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The Prisoners' Dilemma as a Comic Strip

This case illustrates the Prisoners' Dilemma (PD) in a comic strip. Twenty-one images (drawn by Max Baitinger   ) with speech bubbles depict how two suspects are caught by the police and offered the choice between remaining silent and betraying their buddy. The PD illustrates how people may fail to cooperate even though they would benefit from cooperation. Offering a precise explanation for a wide range of problems we observe in cooperative societies, the PD belongs to the standard curriculum in economics programs. In addition to its 'classic' use, the PD is also relevant for many issues discussed in (business) ethics courses. It is a suitable analytical tool to address questions of human interaction, the evolution of morals, and norm violation. The purpose of this case and the corresponding teaching note is to explain the use of the PD as a case study in the context of business ethics classes.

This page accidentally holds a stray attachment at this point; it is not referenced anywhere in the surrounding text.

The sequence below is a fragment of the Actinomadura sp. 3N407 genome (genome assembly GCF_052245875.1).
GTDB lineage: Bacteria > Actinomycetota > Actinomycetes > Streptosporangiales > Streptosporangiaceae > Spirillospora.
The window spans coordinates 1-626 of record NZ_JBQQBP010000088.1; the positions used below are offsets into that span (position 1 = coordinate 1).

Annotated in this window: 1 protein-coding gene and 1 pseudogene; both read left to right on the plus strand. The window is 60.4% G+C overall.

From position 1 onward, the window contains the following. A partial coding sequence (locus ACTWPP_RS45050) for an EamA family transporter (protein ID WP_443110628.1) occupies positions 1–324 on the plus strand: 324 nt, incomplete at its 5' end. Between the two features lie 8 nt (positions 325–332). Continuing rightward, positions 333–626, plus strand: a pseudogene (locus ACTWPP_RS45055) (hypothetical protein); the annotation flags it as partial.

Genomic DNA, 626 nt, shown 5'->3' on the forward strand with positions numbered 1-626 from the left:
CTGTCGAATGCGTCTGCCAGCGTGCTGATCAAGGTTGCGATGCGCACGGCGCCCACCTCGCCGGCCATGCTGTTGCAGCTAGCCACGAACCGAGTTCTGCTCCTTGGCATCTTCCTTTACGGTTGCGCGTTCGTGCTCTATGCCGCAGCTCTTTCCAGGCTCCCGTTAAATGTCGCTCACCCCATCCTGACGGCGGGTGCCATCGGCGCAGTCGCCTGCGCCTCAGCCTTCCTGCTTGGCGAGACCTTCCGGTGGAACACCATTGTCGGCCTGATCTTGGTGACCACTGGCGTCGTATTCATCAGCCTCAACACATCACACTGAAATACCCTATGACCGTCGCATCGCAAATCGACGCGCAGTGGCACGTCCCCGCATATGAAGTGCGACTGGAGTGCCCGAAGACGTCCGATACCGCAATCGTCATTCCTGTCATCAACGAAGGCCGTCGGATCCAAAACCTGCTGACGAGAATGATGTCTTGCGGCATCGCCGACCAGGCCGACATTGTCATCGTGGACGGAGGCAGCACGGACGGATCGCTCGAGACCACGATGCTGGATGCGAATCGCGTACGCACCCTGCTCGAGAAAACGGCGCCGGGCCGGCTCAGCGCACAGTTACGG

The comic strip is part of a series of case studies written at the Wittenberg Center for Global Ethics (WCGE). It has been published by the Case Centre, together with a detailed teaching note, suggesting how to use the case in business ethics classes.

Are you interested in this case study? Please contact or get in touch with the Case Centre.

The comic strip's first page (German version)

The comic strip's first page (German version)

The comic strip's first page (German version)

The comic strip's first page (English version)

The comic strip's first page (English version)

The comic strip's first page (English version)

The Prisonersí Dilemma has been devised by Albert Tucker in 1950 and is based on a game theoretical problem first described by Merrill Flood and Melvin Dresher (Poundstone, W. [1993]. Prisoner's Dilemma / John von Neumann, Game Theory, and the Puzzle of the Bomb. New York: Anchor Books).

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